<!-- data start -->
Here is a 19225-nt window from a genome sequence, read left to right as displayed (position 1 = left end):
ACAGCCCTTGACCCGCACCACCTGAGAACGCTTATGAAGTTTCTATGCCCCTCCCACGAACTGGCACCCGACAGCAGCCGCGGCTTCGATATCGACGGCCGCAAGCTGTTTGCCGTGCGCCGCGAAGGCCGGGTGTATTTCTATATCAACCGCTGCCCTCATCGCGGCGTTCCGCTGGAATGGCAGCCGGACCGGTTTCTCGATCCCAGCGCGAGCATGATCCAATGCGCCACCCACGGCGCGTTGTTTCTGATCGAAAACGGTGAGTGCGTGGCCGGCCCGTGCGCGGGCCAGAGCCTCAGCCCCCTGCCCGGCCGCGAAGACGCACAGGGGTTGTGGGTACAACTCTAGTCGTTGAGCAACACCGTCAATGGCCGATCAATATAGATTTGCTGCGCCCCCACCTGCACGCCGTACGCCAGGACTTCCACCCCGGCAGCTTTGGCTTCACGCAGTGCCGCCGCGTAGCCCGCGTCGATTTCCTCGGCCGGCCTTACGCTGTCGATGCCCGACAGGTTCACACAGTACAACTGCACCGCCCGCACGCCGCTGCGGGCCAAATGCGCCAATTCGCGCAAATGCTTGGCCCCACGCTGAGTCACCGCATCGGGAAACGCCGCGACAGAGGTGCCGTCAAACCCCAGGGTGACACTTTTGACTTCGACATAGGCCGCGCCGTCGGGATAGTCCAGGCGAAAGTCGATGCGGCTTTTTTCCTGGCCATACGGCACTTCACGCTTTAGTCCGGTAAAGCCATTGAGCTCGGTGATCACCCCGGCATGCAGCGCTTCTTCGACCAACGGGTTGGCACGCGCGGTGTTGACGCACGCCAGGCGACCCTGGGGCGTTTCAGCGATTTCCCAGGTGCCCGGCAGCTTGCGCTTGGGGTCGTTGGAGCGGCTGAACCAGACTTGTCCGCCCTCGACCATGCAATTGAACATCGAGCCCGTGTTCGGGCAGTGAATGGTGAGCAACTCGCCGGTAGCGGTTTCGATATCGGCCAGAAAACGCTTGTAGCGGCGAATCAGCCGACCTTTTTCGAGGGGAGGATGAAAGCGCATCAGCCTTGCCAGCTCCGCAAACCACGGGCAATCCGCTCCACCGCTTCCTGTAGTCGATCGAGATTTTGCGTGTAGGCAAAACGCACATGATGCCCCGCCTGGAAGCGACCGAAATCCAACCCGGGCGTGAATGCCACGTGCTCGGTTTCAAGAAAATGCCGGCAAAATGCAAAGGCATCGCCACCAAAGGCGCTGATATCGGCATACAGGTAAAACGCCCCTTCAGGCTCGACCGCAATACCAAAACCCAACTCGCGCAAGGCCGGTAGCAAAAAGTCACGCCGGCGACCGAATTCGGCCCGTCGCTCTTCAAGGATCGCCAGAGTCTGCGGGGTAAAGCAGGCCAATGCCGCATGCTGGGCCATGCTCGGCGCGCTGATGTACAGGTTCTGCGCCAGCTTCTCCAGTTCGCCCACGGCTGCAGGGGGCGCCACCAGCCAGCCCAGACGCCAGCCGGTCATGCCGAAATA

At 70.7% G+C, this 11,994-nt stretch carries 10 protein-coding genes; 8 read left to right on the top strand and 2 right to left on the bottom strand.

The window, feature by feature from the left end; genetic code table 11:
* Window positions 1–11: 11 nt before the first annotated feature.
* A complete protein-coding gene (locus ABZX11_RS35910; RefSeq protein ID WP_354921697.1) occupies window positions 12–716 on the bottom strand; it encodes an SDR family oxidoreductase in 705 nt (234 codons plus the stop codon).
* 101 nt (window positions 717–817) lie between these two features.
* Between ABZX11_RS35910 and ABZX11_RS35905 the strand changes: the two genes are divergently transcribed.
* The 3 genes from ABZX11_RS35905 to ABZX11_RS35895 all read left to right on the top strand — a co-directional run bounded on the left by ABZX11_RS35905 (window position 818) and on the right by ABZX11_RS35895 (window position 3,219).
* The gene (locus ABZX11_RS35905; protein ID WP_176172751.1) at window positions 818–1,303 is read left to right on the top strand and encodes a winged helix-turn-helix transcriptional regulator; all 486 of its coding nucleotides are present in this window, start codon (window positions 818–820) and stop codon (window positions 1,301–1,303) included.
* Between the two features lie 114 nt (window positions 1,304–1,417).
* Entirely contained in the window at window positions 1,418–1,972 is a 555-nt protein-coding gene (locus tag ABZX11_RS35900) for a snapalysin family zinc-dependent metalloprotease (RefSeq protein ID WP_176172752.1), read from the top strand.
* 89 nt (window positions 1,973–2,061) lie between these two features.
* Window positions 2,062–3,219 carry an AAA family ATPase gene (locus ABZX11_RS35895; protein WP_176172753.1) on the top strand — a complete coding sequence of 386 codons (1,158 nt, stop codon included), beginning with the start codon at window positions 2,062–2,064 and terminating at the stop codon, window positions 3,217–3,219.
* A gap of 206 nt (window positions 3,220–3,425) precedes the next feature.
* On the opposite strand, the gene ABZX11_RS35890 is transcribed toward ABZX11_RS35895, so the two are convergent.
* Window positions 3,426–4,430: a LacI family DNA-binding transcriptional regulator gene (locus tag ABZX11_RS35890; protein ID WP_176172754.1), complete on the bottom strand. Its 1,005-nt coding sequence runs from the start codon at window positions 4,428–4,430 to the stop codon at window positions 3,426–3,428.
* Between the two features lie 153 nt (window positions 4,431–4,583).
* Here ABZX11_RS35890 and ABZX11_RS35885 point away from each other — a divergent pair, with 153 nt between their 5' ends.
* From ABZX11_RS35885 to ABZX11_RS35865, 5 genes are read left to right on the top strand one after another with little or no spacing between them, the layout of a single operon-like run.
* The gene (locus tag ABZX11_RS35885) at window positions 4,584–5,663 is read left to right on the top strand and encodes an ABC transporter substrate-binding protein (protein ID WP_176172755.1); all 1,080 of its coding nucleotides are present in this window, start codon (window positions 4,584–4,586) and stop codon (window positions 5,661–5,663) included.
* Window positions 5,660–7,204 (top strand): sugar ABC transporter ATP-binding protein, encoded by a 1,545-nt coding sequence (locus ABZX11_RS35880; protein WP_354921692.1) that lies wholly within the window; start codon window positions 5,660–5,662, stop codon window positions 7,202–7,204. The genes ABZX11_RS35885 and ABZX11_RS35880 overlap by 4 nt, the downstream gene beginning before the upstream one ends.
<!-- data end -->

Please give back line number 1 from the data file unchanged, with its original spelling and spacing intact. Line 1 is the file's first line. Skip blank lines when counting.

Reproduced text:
Here is a 19225-nt window from a genome sequence, read left to right as displayed (position 1 = left end):